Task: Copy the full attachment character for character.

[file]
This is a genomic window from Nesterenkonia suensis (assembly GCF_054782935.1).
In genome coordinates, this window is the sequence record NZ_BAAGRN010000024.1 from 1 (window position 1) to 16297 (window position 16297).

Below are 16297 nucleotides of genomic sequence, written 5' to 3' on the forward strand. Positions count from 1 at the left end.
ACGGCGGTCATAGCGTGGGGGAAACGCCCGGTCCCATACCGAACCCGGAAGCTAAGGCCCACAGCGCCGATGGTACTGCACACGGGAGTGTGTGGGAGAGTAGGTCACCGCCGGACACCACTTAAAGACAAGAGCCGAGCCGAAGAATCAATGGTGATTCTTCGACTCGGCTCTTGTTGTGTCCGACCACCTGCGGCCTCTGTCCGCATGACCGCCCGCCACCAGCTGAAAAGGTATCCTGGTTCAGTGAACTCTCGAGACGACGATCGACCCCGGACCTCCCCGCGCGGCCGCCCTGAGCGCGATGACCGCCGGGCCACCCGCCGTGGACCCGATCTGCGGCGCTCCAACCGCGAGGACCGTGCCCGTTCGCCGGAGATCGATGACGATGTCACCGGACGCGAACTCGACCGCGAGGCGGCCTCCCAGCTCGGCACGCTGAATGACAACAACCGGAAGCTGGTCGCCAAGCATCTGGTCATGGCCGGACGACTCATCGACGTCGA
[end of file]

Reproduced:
This is a genomic window from Nesterenkonia suensis (assembly GCF_054782935.1).
In genome coordinates, this window is the sequence record NZ_BAAGRN010000024.1 from 1 (window position 1) to 16297 (window position 16297).

Below are 16297 nucleotides of genomic sequence, written 5' to 3' on the forward strand. Positions count from 1 at the left end.
ACGGCGGTCATAGCGTGGGGGAAACGCCCGGTCCCATACCGAACCCGGAAGCTAAGGCCCACAGCGCCGATGGTACTGCACACGGGAGTGTGTGGGAGAGTAGGTCACCGCCGGACACCACTTAAAGACAAGAGCCGAGCCGAAGAATCAATGGTGATTCTTCGACTCGGCTCTTGTTGTGTCCGACCACCTGCGGCCTCTGTCCGCATGACCGCCCGCCACCAGCTGAAAAGGTATCCTGGTTCAGTGAACTCTCGAGACGACGATCGACCCCGGACCTCCCCGCGCGGCCGCCCTGAGCGCGATGACCGCCGGGCCACCCGCCGTGGACCCGATCTGCGGCGCTCCAACCGCGAGGACCGTGCCCGTTCGCCGGAGATCGATGACGATGTCACCGGACGCGAACTCGACCGCGAGGCGGCCTCCCAGCTCGGCACGCTGAATGACAACAACCGGAAGCTGGTCGCCAAGCATCTGGTCATGGCCGGACGACTCATCGACGTCGA